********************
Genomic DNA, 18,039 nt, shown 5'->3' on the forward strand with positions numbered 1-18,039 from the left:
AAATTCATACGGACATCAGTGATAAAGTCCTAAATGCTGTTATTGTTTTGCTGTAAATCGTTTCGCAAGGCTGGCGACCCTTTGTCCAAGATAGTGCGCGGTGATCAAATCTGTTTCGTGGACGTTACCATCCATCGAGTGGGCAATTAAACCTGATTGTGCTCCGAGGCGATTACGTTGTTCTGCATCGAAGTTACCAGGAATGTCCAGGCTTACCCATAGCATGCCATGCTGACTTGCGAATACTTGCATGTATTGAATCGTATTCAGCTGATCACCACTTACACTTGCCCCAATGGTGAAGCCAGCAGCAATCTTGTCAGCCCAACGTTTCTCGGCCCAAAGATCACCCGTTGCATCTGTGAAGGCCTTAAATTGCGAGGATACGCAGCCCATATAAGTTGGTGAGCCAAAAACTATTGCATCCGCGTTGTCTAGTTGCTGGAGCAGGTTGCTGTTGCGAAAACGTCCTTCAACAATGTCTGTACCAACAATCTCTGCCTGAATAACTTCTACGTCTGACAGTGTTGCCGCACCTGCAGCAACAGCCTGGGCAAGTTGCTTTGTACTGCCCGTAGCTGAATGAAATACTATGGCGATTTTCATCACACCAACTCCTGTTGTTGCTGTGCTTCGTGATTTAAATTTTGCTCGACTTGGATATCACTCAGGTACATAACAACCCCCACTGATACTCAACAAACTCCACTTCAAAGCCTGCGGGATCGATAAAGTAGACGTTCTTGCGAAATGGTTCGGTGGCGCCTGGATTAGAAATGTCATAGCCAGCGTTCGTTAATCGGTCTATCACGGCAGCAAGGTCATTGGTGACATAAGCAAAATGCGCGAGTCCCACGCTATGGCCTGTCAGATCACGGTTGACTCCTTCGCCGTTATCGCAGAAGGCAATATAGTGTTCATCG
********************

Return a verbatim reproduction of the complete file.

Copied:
Genomic DNA, 18,039 nt, shown 5'->3' on the forward strand with positions numbered 1-18,039 from the left:
AAATTCATACGGACATCAGTGATAAAGTCCTAAATGCTGTTATTGTTTTGCTGTAAATCGTTTCGCAAGGCTGGCGACCCTTTGTCCAAGATAGTGCGCGGTGATCAAATCTGTTTCGTGGACGTTACCATCCATCGAGTGGGCAATTAAACCTGATTGTGCTCCGAGGCGATTACGTTGTTCTGCATCGAAGTTACCAGGAATGTCCAGGCTTACCCATAGCATGCCATGCTGACTTGCGAATACTTGCATGTATTGAATCGTATTCAGCTGATCACCACTTACACTTGCCCCAATGGTGAAGCCAGCAGCAATCTTGTCAGCCCAACGTTTCTCGGCCCAAAGATCACCCGTTGCATCTGTGAAGGCCTTAAATTGCGAGGATACGCAGCCCATATAAGTTGGTGAGCCAAAAACTATTGCATCCGCGTTGTCTAGTTGCTGGAGCAGGTTGCTGTTGCGAAAACGTCCTTCAACAATGTCTGTACCAACAATCTCTGCCTGAATAACTTCTACGTCTGACAGTGTTGCCGCACCTGCAGCAACAGCCTGGGCAAGTTGCTTTGTACTGCCCGTAGCTGAATGAAATACTATGGCGATTTTCATCACACCAACTCCTGTTGTTGCTGTGCTTCGTGATTTAAATTTTGCTCGACTTGGATATCACTCAGGTACATAACAACCCCCACTGATACTCAACAAACTCCACTTCAAAGCCTGCGGGATCGATAAAGTAGACGTTCTTGCGAAATGGTTCGGTGGCGCCTGGATTAGAAATGTCATAGCCAGCGTTCGTTAATCGGTCTATCACGGCAGCAAGGTCATTGGTGACATAAGCAAAATGCGCGAGTCCCACGCTATGGCCTGTCAGATCACGGTTGACTCCTTCGCCGTTATCGCAGAAGGCAATATAGTGTTCATCG